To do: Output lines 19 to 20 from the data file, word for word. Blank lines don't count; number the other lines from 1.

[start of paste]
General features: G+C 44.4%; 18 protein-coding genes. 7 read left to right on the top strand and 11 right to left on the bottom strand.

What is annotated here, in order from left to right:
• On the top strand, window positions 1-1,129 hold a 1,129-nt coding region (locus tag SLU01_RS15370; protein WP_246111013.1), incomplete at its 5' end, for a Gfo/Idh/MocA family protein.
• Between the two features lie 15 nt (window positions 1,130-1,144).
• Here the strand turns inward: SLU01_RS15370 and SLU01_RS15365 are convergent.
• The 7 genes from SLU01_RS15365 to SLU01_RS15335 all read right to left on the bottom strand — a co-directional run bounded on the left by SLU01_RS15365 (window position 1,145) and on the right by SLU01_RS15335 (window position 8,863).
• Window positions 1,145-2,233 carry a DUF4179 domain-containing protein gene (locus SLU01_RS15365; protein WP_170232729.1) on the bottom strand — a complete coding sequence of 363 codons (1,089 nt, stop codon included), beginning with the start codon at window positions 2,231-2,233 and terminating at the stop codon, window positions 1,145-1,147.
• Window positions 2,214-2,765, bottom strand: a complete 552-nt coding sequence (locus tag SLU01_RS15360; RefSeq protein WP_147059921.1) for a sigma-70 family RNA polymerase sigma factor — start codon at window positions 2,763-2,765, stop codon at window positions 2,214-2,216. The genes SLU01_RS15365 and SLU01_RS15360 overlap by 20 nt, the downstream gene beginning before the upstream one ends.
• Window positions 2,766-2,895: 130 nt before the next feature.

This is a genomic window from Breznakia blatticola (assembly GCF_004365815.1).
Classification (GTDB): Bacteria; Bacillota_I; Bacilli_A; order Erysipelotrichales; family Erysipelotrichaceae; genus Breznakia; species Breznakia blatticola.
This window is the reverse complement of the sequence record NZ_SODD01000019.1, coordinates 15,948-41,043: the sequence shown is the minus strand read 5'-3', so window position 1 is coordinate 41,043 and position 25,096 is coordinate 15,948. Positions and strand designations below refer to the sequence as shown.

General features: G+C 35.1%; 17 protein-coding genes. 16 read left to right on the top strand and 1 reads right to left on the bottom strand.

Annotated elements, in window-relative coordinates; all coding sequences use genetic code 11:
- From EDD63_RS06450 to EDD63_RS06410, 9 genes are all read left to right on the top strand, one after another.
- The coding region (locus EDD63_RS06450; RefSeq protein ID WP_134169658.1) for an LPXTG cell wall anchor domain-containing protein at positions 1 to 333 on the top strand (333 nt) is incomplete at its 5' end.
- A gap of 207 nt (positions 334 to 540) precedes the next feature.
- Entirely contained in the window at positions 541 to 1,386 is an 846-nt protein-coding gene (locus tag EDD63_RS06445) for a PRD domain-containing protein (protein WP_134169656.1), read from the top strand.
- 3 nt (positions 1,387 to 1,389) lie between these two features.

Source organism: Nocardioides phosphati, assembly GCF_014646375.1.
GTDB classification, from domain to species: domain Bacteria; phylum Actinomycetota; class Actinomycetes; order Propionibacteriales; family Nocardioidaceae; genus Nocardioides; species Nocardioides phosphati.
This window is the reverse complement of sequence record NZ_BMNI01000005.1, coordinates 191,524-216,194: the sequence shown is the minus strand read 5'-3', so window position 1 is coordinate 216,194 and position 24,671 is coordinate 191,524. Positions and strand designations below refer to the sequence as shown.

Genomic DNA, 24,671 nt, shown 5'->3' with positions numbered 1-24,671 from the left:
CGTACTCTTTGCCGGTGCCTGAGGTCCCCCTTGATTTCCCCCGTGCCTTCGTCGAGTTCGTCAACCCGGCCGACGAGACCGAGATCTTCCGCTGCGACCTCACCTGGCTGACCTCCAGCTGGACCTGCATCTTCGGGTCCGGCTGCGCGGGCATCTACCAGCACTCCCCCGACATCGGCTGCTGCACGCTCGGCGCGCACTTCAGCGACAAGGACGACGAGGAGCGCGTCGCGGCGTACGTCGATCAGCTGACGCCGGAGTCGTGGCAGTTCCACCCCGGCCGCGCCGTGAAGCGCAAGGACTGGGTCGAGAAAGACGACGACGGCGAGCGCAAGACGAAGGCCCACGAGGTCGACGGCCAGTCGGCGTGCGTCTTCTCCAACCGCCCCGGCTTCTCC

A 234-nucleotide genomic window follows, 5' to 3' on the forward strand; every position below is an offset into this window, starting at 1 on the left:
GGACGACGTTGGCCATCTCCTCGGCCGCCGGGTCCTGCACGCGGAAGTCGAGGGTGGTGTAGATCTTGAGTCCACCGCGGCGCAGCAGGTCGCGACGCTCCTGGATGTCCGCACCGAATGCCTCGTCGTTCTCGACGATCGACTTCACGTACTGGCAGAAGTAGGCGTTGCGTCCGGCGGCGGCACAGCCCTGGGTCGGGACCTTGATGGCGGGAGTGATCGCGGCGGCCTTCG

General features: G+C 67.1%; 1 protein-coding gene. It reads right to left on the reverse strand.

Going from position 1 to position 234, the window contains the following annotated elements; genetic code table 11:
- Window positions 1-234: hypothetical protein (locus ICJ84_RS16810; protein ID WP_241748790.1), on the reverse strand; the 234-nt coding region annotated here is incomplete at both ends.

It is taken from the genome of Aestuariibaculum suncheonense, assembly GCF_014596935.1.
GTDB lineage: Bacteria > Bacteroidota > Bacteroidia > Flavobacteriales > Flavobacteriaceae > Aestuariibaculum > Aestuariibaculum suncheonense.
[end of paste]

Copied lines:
- 3 nt (positions 1,387 to 1,389) lie between these two features.

Source organism: Nocardioides phosphati, assembly GCF_014646375.1.